Reference > Quotations > S.A. Bent, comp. > Familiar Short Sayings of Great Men
S.A. Bent, comp.  Familiar Short Sayings of Great Men.  1887.
Agis II.
        [King of Sparta, 427 B.C.; defeated the Athenians and their allies at Mantinea, about 414; died 399.]
The Spartans do not inquire how many the enemy are, but where they are.
          PLUTARCH: Laconic Apothegms. Being asked what was chiefly learned at Sparta, he replied, “To know how to govern, and to be governed.”—Ibid.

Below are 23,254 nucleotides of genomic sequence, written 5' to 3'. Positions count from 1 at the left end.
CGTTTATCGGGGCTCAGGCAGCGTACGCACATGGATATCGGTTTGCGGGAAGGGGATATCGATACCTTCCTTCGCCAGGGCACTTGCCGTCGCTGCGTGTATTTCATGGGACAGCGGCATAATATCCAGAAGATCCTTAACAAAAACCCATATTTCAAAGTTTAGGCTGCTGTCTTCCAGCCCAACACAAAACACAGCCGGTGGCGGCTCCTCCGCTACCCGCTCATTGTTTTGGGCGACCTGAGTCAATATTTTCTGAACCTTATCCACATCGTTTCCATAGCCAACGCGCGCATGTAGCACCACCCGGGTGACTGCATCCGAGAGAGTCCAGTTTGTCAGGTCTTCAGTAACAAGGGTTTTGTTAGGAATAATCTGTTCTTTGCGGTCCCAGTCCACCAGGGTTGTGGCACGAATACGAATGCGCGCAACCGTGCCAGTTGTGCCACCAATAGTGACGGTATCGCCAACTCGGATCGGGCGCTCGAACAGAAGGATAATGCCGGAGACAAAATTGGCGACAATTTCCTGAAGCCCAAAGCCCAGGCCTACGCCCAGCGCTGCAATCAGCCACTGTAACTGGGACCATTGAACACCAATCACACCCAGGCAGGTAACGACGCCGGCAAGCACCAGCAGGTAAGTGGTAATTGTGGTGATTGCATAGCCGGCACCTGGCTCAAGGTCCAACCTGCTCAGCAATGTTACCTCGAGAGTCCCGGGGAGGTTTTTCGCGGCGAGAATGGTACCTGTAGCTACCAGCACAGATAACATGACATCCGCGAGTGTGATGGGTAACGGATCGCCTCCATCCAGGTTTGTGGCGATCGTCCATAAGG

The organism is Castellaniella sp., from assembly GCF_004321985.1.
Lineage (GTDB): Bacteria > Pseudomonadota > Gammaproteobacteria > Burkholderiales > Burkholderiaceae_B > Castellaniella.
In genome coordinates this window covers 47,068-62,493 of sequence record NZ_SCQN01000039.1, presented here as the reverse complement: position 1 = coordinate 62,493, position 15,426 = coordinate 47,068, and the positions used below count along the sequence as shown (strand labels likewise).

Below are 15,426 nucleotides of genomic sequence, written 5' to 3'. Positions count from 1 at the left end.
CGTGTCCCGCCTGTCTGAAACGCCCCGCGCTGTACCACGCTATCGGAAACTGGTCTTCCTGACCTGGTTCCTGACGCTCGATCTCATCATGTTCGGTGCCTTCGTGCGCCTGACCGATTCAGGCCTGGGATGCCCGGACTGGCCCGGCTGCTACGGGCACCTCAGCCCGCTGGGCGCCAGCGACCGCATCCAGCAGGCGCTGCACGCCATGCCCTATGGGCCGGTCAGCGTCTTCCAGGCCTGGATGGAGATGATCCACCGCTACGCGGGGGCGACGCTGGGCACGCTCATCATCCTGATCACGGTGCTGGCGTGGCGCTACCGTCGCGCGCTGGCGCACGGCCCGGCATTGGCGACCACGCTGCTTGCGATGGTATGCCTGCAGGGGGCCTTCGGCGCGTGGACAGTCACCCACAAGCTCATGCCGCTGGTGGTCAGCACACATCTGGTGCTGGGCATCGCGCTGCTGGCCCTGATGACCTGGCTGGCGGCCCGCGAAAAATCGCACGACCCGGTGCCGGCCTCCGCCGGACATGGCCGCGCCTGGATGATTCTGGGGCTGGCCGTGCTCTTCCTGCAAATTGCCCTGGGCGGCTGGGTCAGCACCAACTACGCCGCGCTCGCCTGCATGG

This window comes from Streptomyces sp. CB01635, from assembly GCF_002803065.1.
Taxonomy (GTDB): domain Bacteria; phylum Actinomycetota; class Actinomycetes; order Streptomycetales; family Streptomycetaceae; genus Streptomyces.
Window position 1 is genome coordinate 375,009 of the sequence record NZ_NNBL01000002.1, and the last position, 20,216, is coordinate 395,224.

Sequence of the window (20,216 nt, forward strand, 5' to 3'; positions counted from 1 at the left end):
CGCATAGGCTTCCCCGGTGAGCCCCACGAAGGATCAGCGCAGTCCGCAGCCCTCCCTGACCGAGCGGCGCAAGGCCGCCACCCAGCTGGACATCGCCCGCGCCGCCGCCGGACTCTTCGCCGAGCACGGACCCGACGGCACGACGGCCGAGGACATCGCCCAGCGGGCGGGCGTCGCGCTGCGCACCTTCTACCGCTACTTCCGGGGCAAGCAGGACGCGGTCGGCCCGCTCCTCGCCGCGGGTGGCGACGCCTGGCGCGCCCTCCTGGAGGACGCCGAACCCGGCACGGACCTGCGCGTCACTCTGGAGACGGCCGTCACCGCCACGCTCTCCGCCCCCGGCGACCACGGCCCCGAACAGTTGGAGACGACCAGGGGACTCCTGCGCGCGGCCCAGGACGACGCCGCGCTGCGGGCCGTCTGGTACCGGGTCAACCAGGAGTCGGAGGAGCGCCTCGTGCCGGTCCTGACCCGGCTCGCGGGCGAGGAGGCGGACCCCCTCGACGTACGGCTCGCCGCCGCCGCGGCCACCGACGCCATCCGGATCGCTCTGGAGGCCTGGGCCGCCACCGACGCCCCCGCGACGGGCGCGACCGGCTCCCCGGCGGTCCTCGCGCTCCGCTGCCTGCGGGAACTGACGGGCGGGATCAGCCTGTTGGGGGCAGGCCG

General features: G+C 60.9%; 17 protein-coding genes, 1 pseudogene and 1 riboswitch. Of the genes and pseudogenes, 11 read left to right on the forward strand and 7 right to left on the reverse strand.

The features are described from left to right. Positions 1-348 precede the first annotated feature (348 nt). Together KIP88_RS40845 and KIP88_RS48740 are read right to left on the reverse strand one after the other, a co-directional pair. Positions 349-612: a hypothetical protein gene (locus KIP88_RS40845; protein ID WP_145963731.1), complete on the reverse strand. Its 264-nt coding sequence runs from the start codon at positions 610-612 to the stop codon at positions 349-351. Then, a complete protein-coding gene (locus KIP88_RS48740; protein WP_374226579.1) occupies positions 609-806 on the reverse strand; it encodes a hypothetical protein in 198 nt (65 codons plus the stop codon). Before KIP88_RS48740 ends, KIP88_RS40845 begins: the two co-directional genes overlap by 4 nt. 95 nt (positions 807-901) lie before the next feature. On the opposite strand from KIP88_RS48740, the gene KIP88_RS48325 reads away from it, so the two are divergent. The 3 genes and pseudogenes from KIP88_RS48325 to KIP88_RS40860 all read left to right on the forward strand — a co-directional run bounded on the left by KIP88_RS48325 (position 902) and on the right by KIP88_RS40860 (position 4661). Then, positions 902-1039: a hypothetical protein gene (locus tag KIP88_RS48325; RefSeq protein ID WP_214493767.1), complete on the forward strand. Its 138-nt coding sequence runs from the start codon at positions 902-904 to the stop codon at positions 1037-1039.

He said to an orator who asserted that speech was the best thing, “You, then, when you are silent, are worth nothing.”—Ibid.
  Agis IV., called by Plutarch “the younger,” king of Sparta 244–240 B.C., replied to the jeer of an Athenian at the Lacedæmonian short-swords, “The jugglers would easily swallow them,” by saying, “And yet we can reach our enemies’ hearts with them.”—Apothegms of Kings and Great Commanders.

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